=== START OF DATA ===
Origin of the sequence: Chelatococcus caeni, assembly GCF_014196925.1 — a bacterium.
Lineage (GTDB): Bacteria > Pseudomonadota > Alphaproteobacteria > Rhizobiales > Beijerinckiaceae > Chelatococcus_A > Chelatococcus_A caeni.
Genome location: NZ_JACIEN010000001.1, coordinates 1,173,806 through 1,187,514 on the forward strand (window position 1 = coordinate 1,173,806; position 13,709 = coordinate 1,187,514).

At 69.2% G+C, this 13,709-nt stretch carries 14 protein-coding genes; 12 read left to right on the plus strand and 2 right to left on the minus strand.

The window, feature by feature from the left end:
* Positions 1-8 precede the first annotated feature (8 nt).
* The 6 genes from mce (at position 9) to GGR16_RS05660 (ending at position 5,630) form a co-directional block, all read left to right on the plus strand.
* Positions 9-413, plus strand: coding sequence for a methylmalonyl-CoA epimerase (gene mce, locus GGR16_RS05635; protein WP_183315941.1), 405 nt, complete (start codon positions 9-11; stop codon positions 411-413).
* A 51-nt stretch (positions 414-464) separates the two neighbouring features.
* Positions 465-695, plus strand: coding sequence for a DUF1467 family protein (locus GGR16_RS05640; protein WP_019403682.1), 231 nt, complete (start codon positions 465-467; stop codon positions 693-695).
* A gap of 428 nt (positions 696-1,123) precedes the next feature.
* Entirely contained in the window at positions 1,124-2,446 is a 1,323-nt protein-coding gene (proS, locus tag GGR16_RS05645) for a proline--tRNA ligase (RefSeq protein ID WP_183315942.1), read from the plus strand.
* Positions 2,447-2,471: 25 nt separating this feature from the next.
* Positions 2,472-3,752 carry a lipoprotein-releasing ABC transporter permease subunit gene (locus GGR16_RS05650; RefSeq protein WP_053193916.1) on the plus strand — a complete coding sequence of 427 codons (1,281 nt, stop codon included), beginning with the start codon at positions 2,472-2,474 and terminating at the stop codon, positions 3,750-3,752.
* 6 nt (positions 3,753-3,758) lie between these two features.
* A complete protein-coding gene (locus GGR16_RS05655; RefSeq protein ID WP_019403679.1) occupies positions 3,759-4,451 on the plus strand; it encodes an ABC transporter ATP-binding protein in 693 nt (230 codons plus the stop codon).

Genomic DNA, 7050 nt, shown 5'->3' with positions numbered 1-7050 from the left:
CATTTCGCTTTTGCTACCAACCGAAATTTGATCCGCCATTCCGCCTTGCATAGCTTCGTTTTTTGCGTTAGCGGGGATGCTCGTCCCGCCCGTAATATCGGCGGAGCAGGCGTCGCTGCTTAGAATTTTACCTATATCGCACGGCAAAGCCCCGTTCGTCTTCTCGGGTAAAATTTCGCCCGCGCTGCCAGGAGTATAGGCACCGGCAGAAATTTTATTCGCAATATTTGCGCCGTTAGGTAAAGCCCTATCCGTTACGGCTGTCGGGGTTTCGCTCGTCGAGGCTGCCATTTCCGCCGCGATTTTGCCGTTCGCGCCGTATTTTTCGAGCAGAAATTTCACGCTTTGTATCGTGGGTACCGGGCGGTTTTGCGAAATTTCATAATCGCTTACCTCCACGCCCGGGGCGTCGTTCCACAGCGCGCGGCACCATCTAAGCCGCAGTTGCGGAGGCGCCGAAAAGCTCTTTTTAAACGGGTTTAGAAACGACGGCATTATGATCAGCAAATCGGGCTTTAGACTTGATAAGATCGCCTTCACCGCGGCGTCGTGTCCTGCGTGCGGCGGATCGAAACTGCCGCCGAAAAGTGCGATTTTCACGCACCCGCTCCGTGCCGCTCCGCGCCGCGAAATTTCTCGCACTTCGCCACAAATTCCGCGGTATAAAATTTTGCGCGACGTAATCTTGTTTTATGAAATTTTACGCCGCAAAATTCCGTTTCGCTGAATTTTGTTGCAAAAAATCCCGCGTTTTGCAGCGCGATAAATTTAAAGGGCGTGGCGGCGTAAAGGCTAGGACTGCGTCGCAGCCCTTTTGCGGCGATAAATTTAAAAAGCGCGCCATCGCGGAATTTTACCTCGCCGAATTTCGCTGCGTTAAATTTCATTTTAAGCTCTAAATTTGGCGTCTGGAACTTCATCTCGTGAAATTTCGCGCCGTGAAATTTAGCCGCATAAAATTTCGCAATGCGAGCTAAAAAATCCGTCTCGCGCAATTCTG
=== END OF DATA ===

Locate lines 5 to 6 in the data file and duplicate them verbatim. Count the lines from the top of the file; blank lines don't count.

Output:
The window, feature by feature from the left end:
* Positions 1-8 precede the first annotated feature (8 nt).